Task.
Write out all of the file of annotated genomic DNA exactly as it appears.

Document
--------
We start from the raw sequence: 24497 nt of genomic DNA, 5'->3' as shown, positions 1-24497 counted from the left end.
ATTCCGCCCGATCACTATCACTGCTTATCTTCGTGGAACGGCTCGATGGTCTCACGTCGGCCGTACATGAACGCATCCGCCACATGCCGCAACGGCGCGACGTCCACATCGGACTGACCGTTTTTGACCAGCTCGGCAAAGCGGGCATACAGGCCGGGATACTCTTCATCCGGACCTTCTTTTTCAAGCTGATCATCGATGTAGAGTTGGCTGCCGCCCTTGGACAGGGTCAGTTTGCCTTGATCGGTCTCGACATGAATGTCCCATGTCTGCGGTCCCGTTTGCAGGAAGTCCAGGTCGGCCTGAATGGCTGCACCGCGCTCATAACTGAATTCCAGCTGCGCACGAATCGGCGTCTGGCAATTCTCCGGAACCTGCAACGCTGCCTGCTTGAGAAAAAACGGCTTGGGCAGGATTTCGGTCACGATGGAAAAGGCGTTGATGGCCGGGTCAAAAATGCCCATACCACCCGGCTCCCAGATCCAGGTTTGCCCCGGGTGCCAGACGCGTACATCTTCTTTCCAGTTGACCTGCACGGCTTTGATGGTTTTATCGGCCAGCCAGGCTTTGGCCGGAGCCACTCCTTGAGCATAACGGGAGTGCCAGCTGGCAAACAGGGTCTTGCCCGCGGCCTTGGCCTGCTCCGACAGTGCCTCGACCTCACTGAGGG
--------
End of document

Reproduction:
We start from the raw sequence: 24497 nt of genomic DNA, 5'->3' as shown, positions 1-24497 counted from the left end.
ATTCCGCCCGATCACTATCACTGCTTATCTTCGTGGAACGGCTCGATGGTCTCACGTCGGCCGTACATGAACGCATCCGCCACATGCCGCAACGGCGCGACGTCCACATCGGACTGACCGTTTTTGACCAGCTCGGCAAAGCGGGCATACAGGCCGGGATACTCTTCATCCGGACCTTCTTTTTCAAGCTGATCATCGATGTAGAGTTGGCTGCCGCCCTTGGACAGGGTCAGTTTGCCTTGATCGGTCTCGACATGAATGTCCCATGTCTGCGGTCCCGTTTGCAGGAAGTCCAGGTCGGCCTGAATGGCTGCACCGCGCTCATAACTGAATTCCAGCTGCGCACGAATCGGCGTCTGGCAATTCTCCGGAACCTGCAACGCTGCCTGCTTGAGAAAAAACGGCTTGGGCAGGATTTCGGTCACGATGGAAAAGGCGTTGATGGCCGGGTCAAAAATGCCCATACCACCCGGCTCCCAGATCCAGGTTTGCCCCGGGTGCCAGACGCGTACATCTTCTTTCCAGTTGACCTGCACGGCTTTGATGGTTTTATCGGCCAGCCAGGCTTTGGCCGGAGCCACTCCTTGAGCATAACGGGAGTGCCAGCTGGCAAACAGGGTCTTGCCCGCGGCCTTGGCCTGCTCCGACAGTGCCTCGACCTCACTGAGGG